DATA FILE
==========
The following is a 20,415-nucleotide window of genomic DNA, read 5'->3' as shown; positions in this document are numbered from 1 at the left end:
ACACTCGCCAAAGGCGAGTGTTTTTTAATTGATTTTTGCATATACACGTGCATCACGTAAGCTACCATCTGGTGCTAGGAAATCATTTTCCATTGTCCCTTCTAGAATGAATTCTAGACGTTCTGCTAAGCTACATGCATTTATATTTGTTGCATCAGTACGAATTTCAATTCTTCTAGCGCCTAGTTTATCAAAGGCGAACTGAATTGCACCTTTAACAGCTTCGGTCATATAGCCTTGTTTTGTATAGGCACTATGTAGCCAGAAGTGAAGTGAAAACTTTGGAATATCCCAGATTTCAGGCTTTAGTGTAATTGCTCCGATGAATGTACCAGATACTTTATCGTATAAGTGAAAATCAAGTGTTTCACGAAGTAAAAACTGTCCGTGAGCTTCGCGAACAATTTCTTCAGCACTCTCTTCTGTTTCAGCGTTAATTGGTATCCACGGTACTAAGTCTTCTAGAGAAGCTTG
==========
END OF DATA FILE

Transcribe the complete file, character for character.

The following is a 20,415-nucleotide window of genomic DNA, read 5'->3' as shown; positions in this document are numbered from 1 at the left end:
ACACTCGCCAAAGGCGAGTGTTTTTTAATTGATTTTTGCATATACACGTGCATCACGTAAGCTACCATCTGGTGCTAGGAAATCATTTTCCATTGTCCCTTCTAGAATGAATTCTAGACGTTCTGCTAAGCTACATGCATTTATATTTGTTGCATCAGTACGAATTTCAATTCTTCTAGCGCCTAGTTTATCAAAGGCGAACTGAATTGCACCTTTAACAGCTTCGGTCATATAGCCTTGTTTTGTATAGGCACTATGTAGCCAGAAGTGAAGTGAAAACTTTGGAATATCCCAGATTTCAGGCTTTAGTGTAATTGCTCCGATGAATGTACCAGATACTTTATCGTATAAGTGAAAATCAAGTGTTTCACGAAGTAAAAACTGTCCGTGAGCTTCGCGAACAATTTCTTCAGCACTCTCTTCTGTTTCAGCGTTAATTGGTATCCACGGTACTAAGTCTTCTAGAGAAGCTTG